Athletes in Action

“A lot of times, we do it for a teacher, we do it for the athletes, but how often do we do it for God?” Harper asked. “It takes off so much pressure.”

Small group discussions allowed athletes to get to know one another.

This broke down any guardedness, and they shared conversations about how faith should go hand-in-hand with their sporting mentality.

“It felt like the athletes were really amped up for God,” Harper said. “When everyone got there, people were hesitant at first. Then, the momentum built up, and we got more and more excited.”

Daily activities at the camp included a lesson with group discussion, then labs, which mostly involved playing volleyball. The lessons focused on relationships, how to work through topics.

Towards the end of the program, there was a 20-hour marathon that took place called the S.P.E.C.I.A.L.

This stands for “Spiritual Principles and Exhaustion=Confidence in the Almighty Lord.”

It is a competition that allows the athletes to apply what they learned throughout the program, so they could push themselves.


“Our teammates really carried us through,” Brusie said. “It was very emotionally exhausting, and spiritually draining. We had to push ourselves physically, but the spirituality was the biggest part of all. Everyone around us was praying for each other, which gave us a second wind.”

When athletes were frustrated or discouraged during challenges, their teammates prayed for them, cheering them on to keep them going.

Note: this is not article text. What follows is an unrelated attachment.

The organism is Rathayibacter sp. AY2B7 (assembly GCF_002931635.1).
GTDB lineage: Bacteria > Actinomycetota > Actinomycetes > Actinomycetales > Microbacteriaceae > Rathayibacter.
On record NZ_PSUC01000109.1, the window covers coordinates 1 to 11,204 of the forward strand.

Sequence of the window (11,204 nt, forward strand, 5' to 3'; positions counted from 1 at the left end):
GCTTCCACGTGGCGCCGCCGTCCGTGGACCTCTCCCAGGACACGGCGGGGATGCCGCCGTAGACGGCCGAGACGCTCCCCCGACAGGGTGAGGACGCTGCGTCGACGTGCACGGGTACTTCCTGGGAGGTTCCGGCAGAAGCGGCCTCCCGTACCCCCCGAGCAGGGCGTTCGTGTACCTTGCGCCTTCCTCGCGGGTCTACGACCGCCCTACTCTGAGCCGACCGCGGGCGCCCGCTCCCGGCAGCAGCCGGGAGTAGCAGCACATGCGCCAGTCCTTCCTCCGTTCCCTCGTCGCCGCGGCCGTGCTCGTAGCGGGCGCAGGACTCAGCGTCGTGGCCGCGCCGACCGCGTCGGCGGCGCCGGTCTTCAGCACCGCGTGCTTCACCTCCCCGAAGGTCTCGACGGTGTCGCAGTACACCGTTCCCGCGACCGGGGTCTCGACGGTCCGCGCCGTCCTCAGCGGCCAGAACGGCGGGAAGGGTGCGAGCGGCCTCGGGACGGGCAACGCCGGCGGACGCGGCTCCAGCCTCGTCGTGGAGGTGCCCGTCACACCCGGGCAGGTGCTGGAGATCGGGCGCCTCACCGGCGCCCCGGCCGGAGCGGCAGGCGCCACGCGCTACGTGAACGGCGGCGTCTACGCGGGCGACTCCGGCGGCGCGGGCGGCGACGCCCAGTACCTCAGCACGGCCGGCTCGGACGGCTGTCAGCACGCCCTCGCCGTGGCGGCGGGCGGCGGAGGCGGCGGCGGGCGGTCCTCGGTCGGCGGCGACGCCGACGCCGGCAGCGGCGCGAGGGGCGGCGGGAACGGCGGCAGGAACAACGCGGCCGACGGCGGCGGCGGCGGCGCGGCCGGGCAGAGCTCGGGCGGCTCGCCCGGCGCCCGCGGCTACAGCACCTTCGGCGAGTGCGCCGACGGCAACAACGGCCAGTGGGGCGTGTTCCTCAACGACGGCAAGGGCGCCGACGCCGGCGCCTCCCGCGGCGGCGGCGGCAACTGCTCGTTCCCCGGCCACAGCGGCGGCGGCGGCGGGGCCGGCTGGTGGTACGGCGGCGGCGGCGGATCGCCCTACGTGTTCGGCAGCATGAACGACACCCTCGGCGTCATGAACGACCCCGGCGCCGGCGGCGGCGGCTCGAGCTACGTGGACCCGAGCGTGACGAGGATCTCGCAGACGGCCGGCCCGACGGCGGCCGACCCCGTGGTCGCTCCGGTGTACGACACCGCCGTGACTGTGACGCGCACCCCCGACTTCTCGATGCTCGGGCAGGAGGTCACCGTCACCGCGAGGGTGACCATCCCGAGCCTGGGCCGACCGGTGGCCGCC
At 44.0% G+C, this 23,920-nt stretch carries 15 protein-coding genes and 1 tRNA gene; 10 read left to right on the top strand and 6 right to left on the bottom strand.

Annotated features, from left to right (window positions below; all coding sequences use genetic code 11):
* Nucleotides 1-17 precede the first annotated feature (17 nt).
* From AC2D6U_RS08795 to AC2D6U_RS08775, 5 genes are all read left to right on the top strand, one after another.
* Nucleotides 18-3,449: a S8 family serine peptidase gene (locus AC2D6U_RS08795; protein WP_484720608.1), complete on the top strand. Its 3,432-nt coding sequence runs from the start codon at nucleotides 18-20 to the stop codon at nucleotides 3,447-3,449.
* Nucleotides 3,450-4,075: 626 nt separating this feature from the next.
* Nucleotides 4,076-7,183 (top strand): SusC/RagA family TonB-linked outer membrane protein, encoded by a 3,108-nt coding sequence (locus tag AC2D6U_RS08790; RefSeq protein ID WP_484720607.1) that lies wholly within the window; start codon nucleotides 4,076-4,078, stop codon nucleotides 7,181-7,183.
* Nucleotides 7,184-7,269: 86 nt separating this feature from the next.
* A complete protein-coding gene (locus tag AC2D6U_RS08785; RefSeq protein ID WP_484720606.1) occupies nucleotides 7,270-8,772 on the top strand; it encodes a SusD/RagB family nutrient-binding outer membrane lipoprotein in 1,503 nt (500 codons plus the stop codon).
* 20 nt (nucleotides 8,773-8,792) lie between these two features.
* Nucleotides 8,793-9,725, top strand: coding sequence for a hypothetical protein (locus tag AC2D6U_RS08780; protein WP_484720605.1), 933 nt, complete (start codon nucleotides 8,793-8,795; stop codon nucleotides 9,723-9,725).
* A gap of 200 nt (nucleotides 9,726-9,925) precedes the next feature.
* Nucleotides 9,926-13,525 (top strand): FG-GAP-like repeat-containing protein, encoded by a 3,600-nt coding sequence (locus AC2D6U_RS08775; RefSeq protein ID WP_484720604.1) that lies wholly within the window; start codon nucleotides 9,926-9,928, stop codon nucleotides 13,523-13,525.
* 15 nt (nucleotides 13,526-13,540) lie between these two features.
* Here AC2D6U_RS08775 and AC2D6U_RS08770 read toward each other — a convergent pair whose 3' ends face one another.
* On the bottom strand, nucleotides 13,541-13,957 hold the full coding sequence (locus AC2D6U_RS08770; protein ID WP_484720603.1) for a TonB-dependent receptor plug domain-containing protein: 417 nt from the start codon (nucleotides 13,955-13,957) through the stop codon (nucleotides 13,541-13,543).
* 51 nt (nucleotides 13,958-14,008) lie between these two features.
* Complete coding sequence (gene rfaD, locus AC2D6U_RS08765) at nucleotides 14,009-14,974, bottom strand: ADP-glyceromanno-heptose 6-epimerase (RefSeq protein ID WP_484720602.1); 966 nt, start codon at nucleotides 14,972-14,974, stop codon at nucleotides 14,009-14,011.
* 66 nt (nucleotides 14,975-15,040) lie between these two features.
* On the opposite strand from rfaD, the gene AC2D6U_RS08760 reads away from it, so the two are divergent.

“There were times when an athlete would go into full body cramps, and you couldn’t do anything, but pray for them,” Harper said.

Brusie highlights one of the five Bible principles discussed, Audience of One.

“It really opened up my mind,” Brusie said. “Audience of One is who it is, or what it is we worship. A lot of times, as athletes, we worship the sport that we’re in. We worship the volleyball or that pride. It made me realize that these things all these years I’ve been thinking for the wrong reasons.”

During one of the lessons, the women were asked to pick out a focal point and a phrase to be reminded of their faith.

“I chose my hand because every time I go to serve, that’s where I feel like I communicate with God the most,” Brusie said. “It’s a reminder.

“My focal point was my water bottle,” Harper said. “The great thing about having a focal point is you can use it anywhere.”

“One thing that really stuck out to me was that you’re not playing for God, you’re playing with God,” Harper said. “That goes for athletic training too. I’m not doing this for God, I’m doing it with God. It takes off that pressure of being perfect or messing up.”

Demeter believes there is always a sense of community since the athletes train and play in community. He hopes they carry out these principles beyond the camp. Harper reflects on the community she has found during her time with the UTC, saying these athletes and staff members are now part of her family.

“We were all there for the same purpose,” Harper said. “That level of intensity was so amazing. It was so refreshing, and you have that family for life now.”